If there’s any market trend that you should be paying attention to right now, it’s people. Not stocks, not even real estate—but people. More specifically, demographics. Because, my friends, the marketplace consists of this incredibly strange species, humans, like you and I. And we make up the marketplace. By understanding people and what’s important to them right now, we can stay on top of opportunities in the decades to come.
“Demographics” refers specifically to different groups of people, which I think is the key to understanding the market. A common demographic is generational, like the distinctions between baby boomers and millennials. Demographics are spoken about ad nauseum at marketing conferences, presentations, and the like. Yet there really is much to glean about future opportunities by studying them—more than just differences in values and beliefs.
Let’s break down the differences between these generations, and the opportunities for each.
Also referred to as the pre-war generation, or the Greatest Generation, these are the people who are in their golden years. They were born before 1946, and represent a dwindling population.
Most are retired, and many are in communities together.
2. Baby Boomers
The baby boom came after World War II, when soldiers returned home and started their families. One of the largest generations in history, they were born between 1946-1964. To this day there are still 76 million baby boomers, and such a large demographic has deeply affected all aspects of the economy.
To add a little humor, when many of the male baby boomers were hitting their middle age (or midlife crises), we saw the largest recorded spike in purchases of Harley Davidsons, Lamborghinis, Porsches, and other fast cars.
Now, as they near retirement age, there will be a huge demand for assisted living facilities, retirement communities, and more. Many investors have already positioned themselves in the service of the baby boom generation.
3. Gen X
This is the “silent generation,” of which I am a member. This group was born between 1965-1980. There are differing timeframes depending on where you do your research, but this one seemed most accurate to me. This is a smaller generation of about 66 million.
We grew up with less supervision than the other generations, and are often conflated with the baby boom. Gen Xers are in the prime of their careers, and on the older end of the spectrum have children in high school, college, or beyond.
After Gen X, you have millennials, the next largest generation after the baby boomers, were born from 1981-1996. Today there are around 70 million. Everyone in marketing has heard of and talks about millennials. They’ve already had a huge impact on the nation and world, and will continue to do so.
This is the young generation in the workforce, making their mark. Unlike older generations, they’re hitting different milestones of homeownership, family life, and more.
5. Gen Z
This generation is one that’s grown up almost completely immersed in modern technology. Born from 1997-2010, this demographic is actually much larger than the baby boomers at 86 million, and it’s important to understand how they’ll impact our world.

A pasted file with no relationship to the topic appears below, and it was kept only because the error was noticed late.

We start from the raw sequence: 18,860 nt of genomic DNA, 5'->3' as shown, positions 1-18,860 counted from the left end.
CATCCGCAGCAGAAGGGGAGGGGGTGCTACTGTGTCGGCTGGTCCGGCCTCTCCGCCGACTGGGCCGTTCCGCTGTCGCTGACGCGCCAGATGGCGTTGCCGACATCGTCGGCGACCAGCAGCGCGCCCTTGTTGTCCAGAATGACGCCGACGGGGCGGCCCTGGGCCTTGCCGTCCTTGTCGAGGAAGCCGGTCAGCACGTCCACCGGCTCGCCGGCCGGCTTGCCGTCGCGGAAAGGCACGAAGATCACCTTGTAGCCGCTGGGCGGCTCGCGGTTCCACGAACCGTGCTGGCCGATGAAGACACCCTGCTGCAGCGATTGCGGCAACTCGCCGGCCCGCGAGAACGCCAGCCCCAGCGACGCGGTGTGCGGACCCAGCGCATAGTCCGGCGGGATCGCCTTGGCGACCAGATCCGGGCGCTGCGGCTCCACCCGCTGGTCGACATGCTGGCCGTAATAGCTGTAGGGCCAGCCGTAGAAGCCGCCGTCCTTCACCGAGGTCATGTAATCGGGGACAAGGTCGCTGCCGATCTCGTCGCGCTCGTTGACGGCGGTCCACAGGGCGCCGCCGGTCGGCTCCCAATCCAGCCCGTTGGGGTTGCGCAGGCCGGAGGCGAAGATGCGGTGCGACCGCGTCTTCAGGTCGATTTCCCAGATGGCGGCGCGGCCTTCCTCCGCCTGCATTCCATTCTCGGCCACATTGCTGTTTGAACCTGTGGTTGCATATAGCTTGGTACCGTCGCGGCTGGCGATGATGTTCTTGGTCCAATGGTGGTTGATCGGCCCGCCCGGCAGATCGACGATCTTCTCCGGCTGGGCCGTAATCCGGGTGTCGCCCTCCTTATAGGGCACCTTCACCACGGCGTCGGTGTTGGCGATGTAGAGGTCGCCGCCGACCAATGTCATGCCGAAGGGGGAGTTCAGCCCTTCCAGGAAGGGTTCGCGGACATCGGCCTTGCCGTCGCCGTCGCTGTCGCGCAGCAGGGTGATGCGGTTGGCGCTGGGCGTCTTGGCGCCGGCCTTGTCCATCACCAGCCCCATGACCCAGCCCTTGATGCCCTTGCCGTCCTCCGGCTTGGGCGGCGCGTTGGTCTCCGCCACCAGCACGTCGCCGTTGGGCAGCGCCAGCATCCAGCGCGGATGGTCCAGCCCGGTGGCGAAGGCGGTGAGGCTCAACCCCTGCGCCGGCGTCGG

While most are college-aged or younger, their increased access and ability to navigate technology has made them more engaged in national discourse than previous generations.
Why It’s So Crucial
Each generation goes through the same life cycle, yet there are important cultural and economic differences to understand. In the 50s, when baby boomers were growing up, a record number of schools were built to meet that demand. In the 60s, when they began to drive, the country had its largest automobile sales ever. We’ve discussed the midlife crisis of the baby boomers, but before that there was a boom in the housing market.
These trends were not only dictated by where that generation was in their life cycle, but where they worked, where they lived, and what was happening in the nation. Currently, the US is seeing massive migrations around the country, and it’s important to analyze why. Are there more jobs? Is it more affordable? What is attracting particular demographics and why?
Then within those demographics, consider these questions:
- Are they renting or buying?
- Do they travel frequently? Do they do so alone or in groups?
- Do they own cars? Are they utilizing ride-sharing?
- How do they communicate?
- How do they address their health?
- Where does their money go?
All of these questions will give you further insight in where to invest and how to make smart plans. If you’re really innovative, these questions may even help you revolutionize these sectors of their lives.
Each generation faces different challenges and lives differently than those before and after them. If you can understand how and why, you can be ahead of the curve when it comes to solving their problems. Take care of your fellow human beings by assessing their needs.
And if you’re interested in learning more about Cashflow Investing, I’ve compiled 21 Basic Cashflow Investing Strategies. For more than two decades I’ve studied millionaires and billionaires, and interviewed over 500 successful investors and wealth experts. You can grab the 21 Cashflow Investing Secrets here.
Live your Freedom, Live Your Legacy, On Your Own Terms,
M.C. Laubscher is a husband, dad, podcaster & Cashflow Specialist. He helps business owners and investors create, recover, warehouse & multiply cashflow. You can learn more about exclusive cash flow strategies in M.C.’s new video series at https://www.yourownbankingsystem.com/
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